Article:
This weekend Opera Singer Renee Fleming hosted a series of master classes followed by expert panels at The Kennedy Center to connect students with successful professionals who could offer exceptional advice about the field and the technique.
Broadway sensation Sutton Foster was a guest artist who coached four lucky students in a musical theatre master class. Foster has appeared in ten Broadway productions. Most recently she her second Tony Award playing Reno Sweeney in the revival of Anything Goes (her first was for playing Millie in Anything Goes ). She also had the opportunity to originate roles in The Drowsy Chaperone, Little Women, Young Frankenstein, and Shrek the Musical.
The morning began with a charismatic welcome from Foster, and from there the coaching began. First was Nicole Elledge – a 20 year-old from The Catholic University of America, who sang “Willing to Ride” from Kander and Ebb’s Steel Pier. Technically the song was almost perfect. Foster helped her navigate the song in finding what her character needs to be fighting with internally in the moment. After a few discussions and trying the song from the top – Foster coached Elledge to experience a very tangible journey from the beginning to the end of the song, and in the end it was quite moving.
Betsy Stewart, a 21 year-old from Northwestern University sang “Wonderful Guy” a song from Rodgers and Hammerstein’s South Pacific. Again, it was a technically flawless performance. However, what Foster chose to work on with Stewart was living in the moment of the song, she is singing about falling in love for the first time when she never thought she would be able to. The song has the potential to be a mix of bragging about her new love while being completely free and floating on this cloud that might never reach the ground again. The two discussed what love is, and shared a few nervous laughs before Stewart sang the song and really found that “madly in love” place.
The only male of the session was next, Miles Mykkanen, 22 years-old, who is just beginning his masters at The Julliard School. Something truly arrived in the house when he sang “Something’s Coming” from West Side Story. He had a powerhouse voice that Foster seemed to really enjoy playing with. She began his session by making him run up and down the aisles of the house while the accompanist began playing the song, he has to run up on stage short of breath and jump right into the song. That was the exact urgency he needed in his body to help him sing the song like he really was on the precipice of something.
The master classes was rounded out by Isabelle McCalla, 20 years-old, from the University of Michigan who sang “Colored Lights” from Kander and Ebb’s The Rink. She was the fourth technically stunning performer of the day she delivered this song that takes a great level of vulnerability to share with ease. Foster helped her find the balance and how to communicate the difference between the real world and the fantasy world she wishes to live in. They should feel very different, and together Foster and McCalla created those two worlds.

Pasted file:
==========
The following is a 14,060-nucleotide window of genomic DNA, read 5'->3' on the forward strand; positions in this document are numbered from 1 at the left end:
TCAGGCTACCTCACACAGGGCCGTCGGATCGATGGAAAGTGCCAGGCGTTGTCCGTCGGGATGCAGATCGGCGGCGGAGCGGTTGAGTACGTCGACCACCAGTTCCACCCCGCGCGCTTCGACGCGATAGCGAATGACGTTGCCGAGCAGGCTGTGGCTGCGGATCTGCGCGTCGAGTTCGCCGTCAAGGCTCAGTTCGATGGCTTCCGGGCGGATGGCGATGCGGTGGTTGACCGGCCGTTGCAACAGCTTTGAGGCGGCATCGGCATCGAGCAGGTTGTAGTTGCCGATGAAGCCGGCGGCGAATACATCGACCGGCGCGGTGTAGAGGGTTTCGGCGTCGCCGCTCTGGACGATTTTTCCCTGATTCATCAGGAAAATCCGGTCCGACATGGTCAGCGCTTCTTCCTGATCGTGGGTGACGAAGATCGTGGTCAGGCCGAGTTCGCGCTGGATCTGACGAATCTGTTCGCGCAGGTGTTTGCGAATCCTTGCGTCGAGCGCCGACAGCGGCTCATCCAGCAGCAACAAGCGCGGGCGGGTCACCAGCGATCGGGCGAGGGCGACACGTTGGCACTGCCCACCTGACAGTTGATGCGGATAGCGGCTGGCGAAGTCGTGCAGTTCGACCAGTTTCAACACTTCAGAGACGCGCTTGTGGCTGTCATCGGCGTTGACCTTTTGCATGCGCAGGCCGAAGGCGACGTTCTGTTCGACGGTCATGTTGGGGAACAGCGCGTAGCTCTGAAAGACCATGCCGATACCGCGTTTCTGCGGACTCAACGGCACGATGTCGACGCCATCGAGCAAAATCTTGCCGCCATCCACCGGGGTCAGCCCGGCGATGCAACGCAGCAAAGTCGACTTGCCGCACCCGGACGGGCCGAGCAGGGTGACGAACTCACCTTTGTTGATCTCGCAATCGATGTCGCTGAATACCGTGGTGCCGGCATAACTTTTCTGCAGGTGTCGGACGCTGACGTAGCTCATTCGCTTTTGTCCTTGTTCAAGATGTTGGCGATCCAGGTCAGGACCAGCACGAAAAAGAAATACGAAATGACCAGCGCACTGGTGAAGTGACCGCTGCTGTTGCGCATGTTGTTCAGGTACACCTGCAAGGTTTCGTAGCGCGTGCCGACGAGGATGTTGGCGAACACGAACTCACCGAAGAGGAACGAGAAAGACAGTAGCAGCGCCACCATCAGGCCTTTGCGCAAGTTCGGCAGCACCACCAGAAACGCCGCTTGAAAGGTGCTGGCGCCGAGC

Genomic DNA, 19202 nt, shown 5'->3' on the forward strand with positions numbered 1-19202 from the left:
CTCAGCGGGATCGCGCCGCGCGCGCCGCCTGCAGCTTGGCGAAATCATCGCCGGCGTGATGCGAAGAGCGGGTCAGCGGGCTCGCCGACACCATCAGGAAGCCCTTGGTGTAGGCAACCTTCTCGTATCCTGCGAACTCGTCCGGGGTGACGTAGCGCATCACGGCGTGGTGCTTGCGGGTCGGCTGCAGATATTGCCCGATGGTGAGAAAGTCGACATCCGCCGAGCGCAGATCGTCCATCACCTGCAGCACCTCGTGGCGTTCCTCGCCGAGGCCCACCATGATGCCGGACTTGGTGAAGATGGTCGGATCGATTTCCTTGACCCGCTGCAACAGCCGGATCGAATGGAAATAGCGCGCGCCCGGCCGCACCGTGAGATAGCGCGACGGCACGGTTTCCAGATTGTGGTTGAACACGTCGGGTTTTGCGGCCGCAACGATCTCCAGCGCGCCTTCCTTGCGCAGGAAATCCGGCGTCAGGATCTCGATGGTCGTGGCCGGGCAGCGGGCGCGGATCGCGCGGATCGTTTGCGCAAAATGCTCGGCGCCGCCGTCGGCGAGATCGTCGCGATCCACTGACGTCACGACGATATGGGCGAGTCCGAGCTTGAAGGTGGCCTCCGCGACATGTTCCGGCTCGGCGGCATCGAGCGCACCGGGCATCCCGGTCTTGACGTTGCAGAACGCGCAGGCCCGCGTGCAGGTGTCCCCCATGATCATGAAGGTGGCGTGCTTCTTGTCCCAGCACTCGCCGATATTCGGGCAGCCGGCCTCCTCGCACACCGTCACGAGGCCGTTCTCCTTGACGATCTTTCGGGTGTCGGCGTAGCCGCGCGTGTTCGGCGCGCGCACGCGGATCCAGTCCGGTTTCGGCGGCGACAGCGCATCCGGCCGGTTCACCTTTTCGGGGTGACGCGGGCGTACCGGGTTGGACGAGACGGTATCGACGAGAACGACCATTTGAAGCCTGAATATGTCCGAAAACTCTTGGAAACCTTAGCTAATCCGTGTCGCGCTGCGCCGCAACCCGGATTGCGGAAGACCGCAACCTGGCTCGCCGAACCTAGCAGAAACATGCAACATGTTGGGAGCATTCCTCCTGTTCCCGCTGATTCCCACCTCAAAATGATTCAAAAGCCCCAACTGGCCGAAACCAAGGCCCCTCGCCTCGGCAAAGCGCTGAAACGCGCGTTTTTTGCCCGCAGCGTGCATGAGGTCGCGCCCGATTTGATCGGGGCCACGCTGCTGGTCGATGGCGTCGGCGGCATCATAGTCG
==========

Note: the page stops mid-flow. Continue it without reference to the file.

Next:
Those four students were very lucky to have those quick coaching, hopefully they will remember the thoughts Foster shared with them as they continue to perform those songs. After the coaching Fleming came out again brought out an esteemed panel to join Foster to discuss what life is like in the world of musical theatre today.
The panel included Norm Lewis, Broadway actor, Tara Ruin, casting director, David Caddick, Broadway Music Director, David Lai, Senior Vice President of IMG Artists, and Joan Lader, Foster’s voice teacher.
Fleming lead the panel through as discussing about what the casting process is like for those casting the show and those auditioning for roles. Lader discussed the rational of starting with classical training to work on stamina so when auditioning for shows you have the voice to supporting singing eight shows a week. Foster admits that was something she has to work on after booking Millie she had a loud voice and a lot of passion, but she was brought to Lader to learn how to maintain that for the two years she performed as Millie on Broadway.
Then the panel broke out to an audience ‘Q and A’ session. Audience members asked things about how long it is worth trying to get your break on Broadway and Lewis and Foster both said that if it is your dream then it is always worth a try, perseverance is key in the industry.
The other panelists involved in casting also discussed the mindset of those holding auditions today that for example in the original production of How to Succeed in Business Without Really Trying the ensemble of business men were all character actors, and in the revival three years ago they were all dancers who could sing equally as well. There has been a noticeable evolution that it is rather crucial to be strong in dancing, singing, and acting now to be cast in almost any role.
Overall, the panel was inspiration for the generally younger audience that was drawn to this event. This was the first year that Fleming has organized this packed weekend of master classes, but the general sentiment was that D.C. audiences would love to see the American Voices become an annual event.
Running Time: Two hours and 15 minutes, with no intermission.
American Voices Festival’s Musical Theater Master Session with Sutton Foster was on Sunday, November 24, 2013 at The Kennedy Center’s Terrace Theater— 2700 F Street NW, in Washington, DC. For future events, go to their Calendar of Events.
Watch the entire Musical Theater Master Session with Sutton Foster. Scroll down and click on ‘Watch and Listen.’